Big Poppa E was born in Bakersfield, CA. He took classes at California State University, Bakersfield, and quickly became a part of the burgeoning youth movement of the early '90s that had erupted. BPE became Arts & Entertainment editor of the student newspaper, The Runner, and frequently wrote about the local band scene. Eventually, he enlisted the help of several friends to begin a music fanzine called Fencepost and organize rock shows featuring local Bakersfield bands (such as Spike 1000, Mento Buru, Cradle of Thorns, and Sexart).

After transferring to Chico State University in Northern California in 1994 to concentrate on a degree in Journalism,[5] he become a staff writer on the student-run newspaper The Orion. BPE became involved in the poetry slam scene in the San Francisco Bay Area in 1997. He qualified for the San Francisco Poetry Slam Team in 1999 and adopted the stage name Big Poppa E after an audience member shouted it during the performance of a hip-hop inspired poem called Jesus Moshpit.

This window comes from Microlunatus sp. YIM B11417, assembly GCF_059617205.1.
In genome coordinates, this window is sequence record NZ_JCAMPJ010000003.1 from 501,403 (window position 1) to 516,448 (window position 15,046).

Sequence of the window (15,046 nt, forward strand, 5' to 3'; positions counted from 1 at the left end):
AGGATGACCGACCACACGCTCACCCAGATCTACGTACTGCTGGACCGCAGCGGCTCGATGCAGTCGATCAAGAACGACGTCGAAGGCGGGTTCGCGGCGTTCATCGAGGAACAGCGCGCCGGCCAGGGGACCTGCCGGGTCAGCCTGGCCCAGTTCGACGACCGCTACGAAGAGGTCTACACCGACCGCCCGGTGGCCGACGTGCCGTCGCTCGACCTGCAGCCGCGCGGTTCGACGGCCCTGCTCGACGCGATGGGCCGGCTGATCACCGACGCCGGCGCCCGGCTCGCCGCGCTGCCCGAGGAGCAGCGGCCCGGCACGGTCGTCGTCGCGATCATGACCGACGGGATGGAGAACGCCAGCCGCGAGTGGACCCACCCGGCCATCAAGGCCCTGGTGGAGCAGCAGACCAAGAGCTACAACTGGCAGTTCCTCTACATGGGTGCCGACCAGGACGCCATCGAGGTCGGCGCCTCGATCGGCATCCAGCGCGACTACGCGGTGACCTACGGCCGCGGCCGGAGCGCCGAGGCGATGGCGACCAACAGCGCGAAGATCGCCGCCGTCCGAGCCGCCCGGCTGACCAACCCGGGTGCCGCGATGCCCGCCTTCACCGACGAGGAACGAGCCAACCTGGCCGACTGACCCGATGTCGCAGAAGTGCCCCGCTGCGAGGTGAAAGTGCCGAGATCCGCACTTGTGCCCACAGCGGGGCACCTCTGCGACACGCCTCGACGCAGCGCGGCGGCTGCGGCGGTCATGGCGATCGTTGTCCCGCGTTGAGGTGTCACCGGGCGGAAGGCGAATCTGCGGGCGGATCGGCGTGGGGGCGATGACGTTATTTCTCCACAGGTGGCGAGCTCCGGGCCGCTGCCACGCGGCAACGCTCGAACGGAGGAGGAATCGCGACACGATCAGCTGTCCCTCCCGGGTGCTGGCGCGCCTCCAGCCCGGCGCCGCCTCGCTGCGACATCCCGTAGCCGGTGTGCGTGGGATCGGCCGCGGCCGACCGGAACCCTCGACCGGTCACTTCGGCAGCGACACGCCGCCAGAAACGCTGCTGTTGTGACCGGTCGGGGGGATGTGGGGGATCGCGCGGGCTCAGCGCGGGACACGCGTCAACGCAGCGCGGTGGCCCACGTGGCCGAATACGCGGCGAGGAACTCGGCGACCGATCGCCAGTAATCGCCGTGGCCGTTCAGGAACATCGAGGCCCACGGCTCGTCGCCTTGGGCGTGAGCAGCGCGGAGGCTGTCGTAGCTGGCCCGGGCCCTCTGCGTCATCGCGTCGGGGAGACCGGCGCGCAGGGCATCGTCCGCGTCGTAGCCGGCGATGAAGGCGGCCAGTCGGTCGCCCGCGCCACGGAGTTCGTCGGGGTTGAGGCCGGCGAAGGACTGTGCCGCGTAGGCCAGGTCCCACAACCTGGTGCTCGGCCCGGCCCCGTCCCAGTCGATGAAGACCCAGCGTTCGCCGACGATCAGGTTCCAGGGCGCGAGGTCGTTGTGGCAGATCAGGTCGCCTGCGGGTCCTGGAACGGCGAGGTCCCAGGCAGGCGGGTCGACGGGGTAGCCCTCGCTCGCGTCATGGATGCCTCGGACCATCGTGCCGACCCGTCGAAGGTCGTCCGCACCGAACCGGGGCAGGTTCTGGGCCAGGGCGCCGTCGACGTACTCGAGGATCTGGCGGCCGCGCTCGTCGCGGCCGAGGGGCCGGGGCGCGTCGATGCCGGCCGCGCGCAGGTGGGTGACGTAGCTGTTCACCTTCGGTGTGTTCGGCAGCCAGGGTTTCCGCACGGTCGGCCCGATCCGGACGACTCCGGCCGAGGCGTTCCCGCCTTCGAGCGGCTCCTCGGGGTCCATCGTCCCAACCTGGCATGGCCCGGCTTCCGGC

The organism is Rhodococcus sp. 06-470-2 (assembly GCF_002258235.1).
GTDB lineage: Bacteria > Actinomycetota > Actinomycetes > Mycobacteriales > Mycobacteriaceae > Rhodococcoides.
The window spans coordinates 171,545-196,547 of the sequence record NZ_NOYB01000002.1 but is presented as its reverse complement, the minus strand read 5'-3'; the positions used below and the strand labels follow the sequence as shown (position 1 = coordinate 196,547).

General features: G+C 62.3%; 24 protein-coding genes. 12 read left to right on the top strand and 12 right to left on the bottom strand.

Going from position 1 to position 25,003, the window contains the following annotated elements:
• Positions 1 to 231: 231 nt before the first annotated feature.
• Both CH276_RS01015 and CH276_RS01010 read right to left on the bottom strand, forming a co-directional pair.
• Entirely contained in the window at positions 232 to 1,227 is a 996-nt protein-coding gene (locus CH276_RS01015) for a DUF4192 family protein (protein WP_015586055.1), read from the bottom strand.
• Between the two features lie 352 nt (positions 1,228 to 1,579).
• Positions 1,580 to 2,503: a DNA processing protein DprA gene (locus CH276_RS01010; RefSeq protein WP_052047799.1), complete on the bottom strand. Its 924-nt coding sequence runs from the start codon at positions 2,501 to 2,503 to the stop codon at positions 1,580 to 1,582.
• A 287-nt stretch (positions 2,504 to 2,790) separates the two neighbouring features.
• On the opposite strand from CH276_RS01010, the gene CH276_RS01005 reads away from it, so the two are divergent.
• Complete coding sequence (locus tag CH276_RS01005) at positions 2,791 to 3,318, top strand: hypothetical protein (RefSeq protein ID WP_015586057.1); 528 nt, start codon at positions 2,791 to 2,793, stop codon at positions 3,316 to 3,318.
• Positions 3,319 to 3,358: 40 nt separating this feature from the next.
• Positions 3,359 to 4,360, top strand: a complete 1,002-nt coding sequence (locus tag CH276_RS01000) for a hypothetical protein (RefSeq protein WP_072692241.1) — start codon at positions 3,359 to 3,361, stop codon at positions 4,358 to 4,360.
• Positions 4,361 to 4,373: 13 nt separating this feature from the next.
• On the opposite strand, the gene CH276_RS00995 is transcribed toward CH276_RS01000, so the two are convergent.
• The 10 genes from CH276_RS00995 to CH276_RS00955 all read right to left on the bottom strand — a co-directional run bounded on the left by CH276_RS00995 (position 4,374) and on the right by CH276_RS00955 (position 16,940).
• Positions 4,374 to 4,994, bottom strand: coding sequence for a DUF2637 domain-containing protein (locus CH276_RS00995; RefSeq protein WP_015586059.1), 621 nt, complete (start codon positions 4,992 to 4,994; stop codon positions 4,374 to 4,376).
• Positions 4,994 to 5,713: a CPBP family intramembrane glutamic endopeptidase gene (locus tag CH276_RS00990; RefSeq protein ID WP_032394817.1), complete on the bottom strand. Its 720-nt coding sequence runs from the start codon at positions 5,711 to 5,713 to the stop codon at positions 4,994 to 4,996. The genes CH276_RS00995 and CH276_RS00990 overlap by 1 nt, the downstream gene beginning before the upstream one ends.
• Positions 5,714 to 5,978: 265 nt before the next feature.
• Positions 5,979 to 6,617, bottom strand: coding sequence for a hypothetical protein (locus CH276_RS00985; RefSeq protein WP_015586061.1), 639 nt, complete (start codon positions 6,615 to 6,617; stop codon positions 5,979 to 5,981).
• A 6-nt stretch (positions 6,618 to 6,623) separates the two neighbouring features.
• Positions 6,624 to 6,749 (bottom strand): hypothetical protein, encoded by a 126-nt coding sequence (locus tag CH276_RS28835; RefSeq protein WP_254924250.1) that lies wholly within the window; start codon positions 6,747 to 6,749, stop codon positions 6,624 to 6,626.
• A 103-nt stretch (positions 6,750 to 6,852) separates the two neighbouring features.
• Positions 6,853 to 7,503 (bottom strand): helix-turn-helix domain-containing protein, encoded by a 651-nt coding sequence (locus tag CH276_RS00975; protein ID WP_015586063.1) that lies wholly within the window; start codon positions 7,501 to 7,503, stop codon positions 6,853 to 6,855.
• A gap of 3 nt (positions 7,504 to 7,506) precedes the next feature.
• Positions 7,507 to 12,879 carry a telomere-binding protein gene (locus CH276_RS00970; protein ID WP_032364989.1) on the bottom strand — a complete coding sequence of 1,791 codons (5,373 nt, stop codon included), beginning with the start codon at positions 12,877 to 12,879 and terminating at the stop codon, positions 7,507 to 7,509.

Just one semester shy of graduation, Big Poppa E was offered a position as the Assistant Arts & Entertainment Editor of the Reno Gazette-Journal. He worked in that capacity for the summer of 1999, but then his San Francisco Poetry Slam Team tied for first place at the National Poetry Slam in Chicago, besting 48 teams. Upon returning to his job, he quit, dropped out of school, and began touring full-time as a slam poet, launching a national tour that visited 27 states in 4 months.